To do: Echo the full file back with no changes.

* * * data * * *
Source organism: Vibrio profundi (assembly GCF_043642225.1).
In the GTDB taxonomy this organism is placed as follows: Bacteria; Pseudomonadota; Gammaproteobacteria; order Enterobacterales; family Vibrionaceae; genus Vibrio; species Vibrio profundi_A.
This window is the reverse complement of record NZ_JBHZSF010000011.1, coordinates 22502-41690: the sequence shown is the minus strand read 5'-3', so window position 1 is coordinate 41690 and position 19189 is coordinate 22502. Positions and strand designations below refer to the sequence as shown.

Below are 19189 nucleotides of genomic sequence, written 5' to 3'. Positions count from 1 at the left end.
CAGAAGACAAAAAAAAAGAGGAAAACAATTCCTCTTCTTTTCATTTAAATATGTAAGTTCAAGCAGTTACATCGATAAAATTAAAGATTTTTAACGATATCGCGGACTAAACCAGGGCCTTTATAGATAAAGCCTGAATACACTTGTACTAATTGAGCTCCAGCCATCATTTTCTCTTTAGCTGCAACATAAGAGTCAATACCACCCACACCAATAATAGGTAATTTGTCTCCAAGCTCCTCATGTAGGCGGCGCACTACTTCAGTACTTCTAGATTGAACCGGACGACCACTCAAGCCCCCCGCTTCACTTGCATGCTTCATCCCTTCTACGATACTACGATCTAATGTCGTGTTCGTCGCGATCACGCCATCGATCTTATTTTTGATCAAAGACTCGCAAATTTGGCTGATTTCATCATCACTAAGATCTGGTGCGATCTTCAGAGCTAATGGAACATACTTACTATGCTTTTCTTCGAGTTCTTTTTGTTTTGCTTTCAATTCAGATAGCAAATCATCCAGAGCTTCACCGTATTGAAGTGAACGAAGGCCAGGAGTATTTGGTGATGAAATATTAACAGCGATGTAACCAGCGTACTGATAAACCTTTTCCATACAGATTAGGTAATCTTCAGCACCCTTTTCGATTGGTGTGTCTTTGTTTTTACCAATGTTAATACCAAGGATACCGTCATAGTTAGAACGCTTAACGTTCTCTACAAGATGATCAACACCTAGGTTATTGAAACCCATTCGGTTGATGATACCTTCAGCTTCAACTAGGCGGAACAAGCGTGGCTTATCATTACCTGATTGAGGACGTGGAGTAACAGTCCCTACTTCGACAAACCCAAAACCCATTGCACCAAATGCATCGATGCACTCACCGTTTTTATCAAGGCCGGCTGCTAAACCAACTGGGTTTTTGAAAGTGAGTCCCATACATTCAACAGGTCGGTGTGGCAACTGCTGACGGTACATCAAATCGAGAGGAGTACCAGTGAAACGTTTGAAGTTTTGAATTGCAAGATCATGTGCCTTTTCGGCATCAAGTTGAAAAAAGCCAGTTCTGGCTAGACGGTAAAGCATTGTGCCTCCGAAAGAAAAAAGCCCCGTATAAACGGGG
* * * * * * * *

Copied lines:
Source organism: Vibrio profundi (assembly GCF_043642225.1).
In the GTDB taxonomy this organism is placed as follows: Bacteria; Pseudomonadota; Gammaproteobacteria; order Enterobacterales; family Vibrionaceae; genus Vibrio; species Vibrio profundi_A.
This window is the reverse complement of record NZ_JBHZSF010000011.1, coordinates 22502-41690: the sequence shown is the minus strand read 5'-3', so window position 1 is coordinate 41690 and position 19189 is coordinate 22502. Positions and strand designations below refer to the sequence as shown.

Below are 19189 nucleotides of genomic sequence, written 5' to 3'. Positions count from 1 at the left end.
CAGAAGACAAAAAAAAAGAGGAAAACAATTCCTCTTCTTTTCATTTAAATATGTAAGTTCAAGCAGTTACATCGATAAAATTAAAGATTTTTAACGATATCGCGGACTAAACCAGGGCCTTTATAGATAAAGCCTGAATACACTTGTACTAATTGAGCTCCAGCCATCATTTTCTCTTTAGCTGCAACATAAGAGTCAATACCACCCACACCAATAATAGGTAATTTGTCTCCAAGCTCCTCATGTAGGCGGCGCACTACTTCAGTACTTCTAGATTGAACCGGACGACCACTCAAGCCCCCCGCTTCACTTGCATGCTTCATCCCTTCTACGATACTACGATCTAATGTCGTGTTCGTCGCGATCACGCCATCGATCTTATTTTTGATCAAAGACTCGCAAATTTGGCTGATTTCATCATCACTAAGATCTGGTGCGATCTTCAGAGCTAATGGAACATACTTACTATGCTTTTCTTCGAGTTCTTTTTGTTTTGCTTTCAATTCAGATAGCAAATCATCCAGAGCTTCACCGTATTGAAGTGAACGAAGGCCAGGAGTATTTGGTGATGAAATATTAACAGCGATGTAACCAGCGTACTGATAAACCTTTTCCATACAGATTAGGTAATCTTCAGCACCCTTTTCGATTGGTGTGTCTTTGTTTTTACCAATGTTAATACCAAGGATACCGTCATAGTTAGAACGCTTAACGTTCTCTACAAGATGATCAACACCTAGGTTATTGAAACCCATTCGGTTGATGATACCTTCAGCTTCAACTAGGCGGAACAAGCGTGGCTTATCATTACCTGATTGAGGACGTGGAGTAACAGTCCCTACTTCGACAAACCCAAAACCCATTGCACCAAATGCATCGATGCACTCACCGTTTTTATCAAGGCCGGCTGCTAAACCAACTGGGTTTTTGAAAGTGAGTCCCATACATTCAACAGGTCGGTGTGGCAACTGCTGACGGTACATCAAATCGAGAGGAGTACCAGTGAAACGTTTGAAGTTTTGAATTGCAAGATCATGTGCCTTTTCGGCATCAAGTTGAAAAAAGCCAGTTCTGGCTAGACGGTAAAGCATTGTGCCTCCGAAAGAAAAAAGCCCCGTATAAACGGGG